With exaggerated machismo historically the order of the day in Mexican cinema and literature and gay representation relegated mostly to ridiculous minstrel-like side characters, Hernández’s approach has been radical. For not only does he acknowledge gay men’s longing and desire, he makes it explicit by eroticizing both their gaze and ours—statuesque, youthful, darker-skinned bodies moving alluringly through time and space. His films don’t necessarily play with archetypes (à la Argentinean director Marcelo Piñeyro’s Burnt Money, a gay Bonnie and Clyde that ups the ante in virility), but use the camera to map a sensorial and sensuous paradise. His oeuvre creates a remarkably convincing poeticizing of gay desire, and it’s as tied to geography as it often is to his young characters’ inner worlds. His most recent film, also his most dense and epic, Raging Sun, Raging Sky, projects a modern-day love triangle onto a framework of ancient, Aztec ritual. It’s tenuous, yet site-specific, a homoerotic allegory built out of the rocky earth itself.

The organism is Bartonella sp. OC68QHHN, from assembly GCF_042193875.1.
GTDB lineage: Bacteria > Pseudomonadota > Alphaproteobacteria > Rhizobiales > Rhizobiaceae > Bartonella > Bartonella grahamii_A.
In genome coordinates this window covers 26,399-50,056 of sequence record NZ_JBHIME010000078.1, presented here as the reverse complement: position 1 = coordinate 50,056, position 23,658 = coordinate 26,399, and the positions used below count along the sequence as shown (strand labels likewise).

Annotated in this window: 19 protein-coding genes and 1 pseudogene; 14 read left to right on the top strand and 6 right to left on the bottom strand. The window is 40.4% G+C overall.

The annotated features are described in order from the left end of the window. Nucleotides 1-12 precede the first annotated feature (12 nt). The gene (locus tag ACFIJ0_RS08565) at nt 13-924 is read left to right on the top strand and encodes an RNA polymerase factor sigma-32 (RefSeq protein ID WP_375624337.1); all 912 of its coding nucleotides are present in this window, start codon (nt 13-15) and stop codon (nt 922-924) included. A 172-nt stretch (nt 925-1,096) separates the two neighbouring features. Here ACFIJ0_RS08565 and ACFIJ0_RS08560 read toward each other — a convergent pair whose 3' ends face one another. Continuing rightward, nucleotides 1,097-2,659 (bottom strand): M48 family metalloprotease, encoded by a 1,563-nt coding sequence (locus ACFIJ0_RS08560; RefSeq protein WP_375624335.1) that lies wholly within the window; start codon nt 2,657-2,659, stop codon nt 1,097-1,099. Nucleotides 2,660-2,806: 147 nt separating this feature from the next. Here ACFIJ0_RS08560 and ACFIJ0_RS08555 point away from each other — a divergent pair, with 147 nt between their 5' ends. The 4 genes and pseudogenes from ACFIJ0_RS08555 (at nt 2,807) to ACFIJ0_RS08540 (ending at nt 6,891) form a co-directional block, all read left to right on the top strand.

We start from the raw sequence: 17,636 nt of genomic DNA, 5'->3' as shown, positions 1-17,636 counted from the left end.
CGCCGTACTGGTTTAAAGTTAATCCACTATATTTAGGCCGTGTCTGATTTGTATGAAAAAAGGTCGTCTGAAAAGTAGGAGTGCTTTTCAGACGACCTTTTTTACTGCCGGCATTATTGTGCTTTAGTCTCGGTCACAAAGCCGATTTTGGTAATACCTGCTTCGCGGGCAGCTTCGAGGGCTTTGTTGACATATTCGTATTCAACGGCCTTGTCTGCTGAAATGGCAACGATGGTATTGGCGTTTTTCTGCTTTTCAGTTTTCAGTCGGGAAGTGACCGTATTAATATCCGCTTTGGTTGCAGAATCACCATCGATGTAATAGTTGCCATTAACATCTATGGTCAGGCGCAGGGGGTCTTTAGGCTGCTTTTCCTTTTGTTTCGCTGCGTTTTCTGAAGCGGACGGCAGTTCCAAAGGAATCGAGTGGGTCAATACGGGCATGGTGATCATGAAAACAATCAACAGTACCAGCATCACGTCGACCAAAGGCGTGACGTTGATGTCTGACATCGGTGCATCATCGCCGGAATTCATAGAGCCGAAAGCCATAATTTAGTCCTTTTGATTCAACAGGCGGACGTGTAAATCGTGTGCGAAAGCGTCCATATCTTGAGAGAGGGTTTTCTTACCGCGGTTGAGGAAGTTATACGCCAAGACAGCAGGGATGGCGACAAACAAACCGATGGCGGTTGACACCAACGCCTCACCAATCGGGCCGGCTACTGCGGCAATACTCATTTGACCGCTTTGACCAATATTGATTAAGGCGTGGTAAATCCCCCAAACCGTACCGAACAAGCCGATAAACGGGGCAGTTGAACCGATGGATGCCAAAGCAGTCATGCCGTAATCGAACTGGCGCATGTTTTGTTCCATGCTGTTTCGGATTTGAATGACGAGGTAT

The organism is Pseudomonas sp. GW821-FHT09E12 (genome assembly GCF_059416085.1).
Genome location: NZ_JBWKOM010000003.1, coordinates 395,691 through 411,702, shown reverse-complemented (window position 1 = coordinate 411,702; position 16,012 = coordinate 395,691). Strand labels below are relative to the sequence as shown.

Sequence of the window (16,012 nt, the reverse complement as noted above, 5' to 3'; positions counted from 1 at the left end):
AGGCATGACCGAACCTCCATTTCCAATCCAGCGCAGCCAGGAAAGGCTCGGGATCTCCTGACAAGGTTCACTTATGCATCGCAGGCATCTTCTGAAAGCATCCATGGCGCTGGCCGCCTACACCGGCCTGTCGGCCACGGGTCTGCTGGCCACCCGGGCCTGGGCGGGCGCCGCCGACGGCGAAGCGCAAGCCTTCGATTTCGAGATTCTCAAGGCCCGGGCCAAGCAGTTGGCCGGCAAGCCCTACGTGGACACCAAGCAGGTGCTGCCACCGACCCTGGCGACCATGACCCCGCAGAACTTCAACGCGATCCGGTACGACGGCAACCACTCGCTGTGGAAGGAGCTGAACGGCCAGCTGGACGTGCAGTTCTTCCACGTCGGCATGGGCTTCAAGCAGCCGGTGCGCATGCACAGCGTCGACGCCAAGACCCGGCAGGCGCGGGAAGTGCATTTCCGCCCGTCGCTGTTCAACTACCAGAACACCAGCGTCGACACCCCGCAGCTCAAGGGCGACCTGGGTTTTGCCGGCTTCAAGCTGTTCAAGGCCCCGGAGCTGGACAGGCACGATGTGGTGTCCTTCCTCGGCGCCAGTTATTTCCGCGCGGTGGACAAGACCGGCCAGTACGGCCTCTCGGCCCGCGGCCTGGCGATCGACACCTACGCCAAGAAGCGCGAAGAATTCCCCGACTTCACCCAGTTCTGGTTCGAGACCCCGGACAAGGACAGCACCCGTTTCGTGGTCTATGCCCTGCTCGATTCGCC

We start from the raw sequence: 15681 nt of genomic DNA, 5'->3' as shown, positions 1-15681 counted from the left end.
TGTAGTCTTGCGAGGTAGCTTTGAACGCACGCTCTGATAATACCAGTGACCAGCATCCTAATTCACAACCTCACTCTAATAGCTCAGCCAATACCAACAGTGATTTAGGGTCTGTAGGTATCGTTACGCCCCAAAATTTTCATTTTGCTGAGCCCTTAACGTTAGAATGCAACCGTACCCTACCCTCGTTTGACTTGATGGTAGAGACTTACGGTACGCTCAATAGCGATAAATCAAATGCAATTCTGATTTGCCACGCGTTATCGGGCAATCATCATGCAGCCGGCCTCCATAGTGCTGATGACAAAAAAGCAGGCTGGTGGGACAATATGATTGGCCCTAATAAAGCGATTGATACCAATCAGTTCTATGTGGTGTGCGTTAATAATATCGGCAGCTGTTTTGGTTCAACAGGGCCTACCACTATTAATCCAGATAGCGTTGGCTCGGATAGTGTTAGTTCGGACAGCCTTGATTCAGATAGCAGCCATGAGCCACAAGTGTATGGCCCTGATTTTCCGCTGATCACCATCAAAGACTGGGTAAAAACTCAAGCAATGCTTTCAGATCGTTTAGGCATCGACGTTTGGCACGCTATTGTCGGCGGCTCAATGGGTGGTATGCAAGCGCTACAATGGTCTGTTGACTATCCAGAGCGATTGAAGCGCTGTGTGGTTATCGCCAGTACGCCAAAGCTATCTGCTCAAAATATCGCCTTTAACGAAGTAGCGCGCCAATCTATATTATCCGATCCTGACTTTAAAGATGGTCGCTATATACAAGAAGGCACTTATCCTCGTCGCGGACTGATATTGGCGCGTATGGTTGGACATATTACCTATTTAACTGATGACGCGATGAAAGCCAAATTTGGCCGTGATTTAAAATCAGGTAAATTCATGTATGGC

There’s been an increasing formality and metaphor to Hernández’s features, as evidenced in the jump from the relatively realist A Thousand Clouds of Peace . . . to Broken Sky, which played with abstraction, to Raging Sun, which feels less literally about the three main boys on screen, bouncing off each other like particles in an indifferent cosmos, than about the intensity of a boundless, centuries-old passion. Like his earlier films, Raging Sun is set in the Centro Histórico in Mexico City. Fittingly, it’s a place where past meets present—the crumbling historic downtown is basically correlative with Tenochtitlan, the Aztec city founded in the early fourteenth century. History is everywhere—its central area, Zocalo, remains the largest plaza in all of Latin America, and most of what you see today in the Centro Histórico was rebuilt with the destroyed Tenochtitlan’s rubble. Along with director of photography Cantú, Hernández films this mysterious place as though a city that exists only in memory, like Wim Wenders’ Berlin in Wings of Desire, perched on the precipice between life and death, creation and destruction, and shot in an evocative, grainy black and white.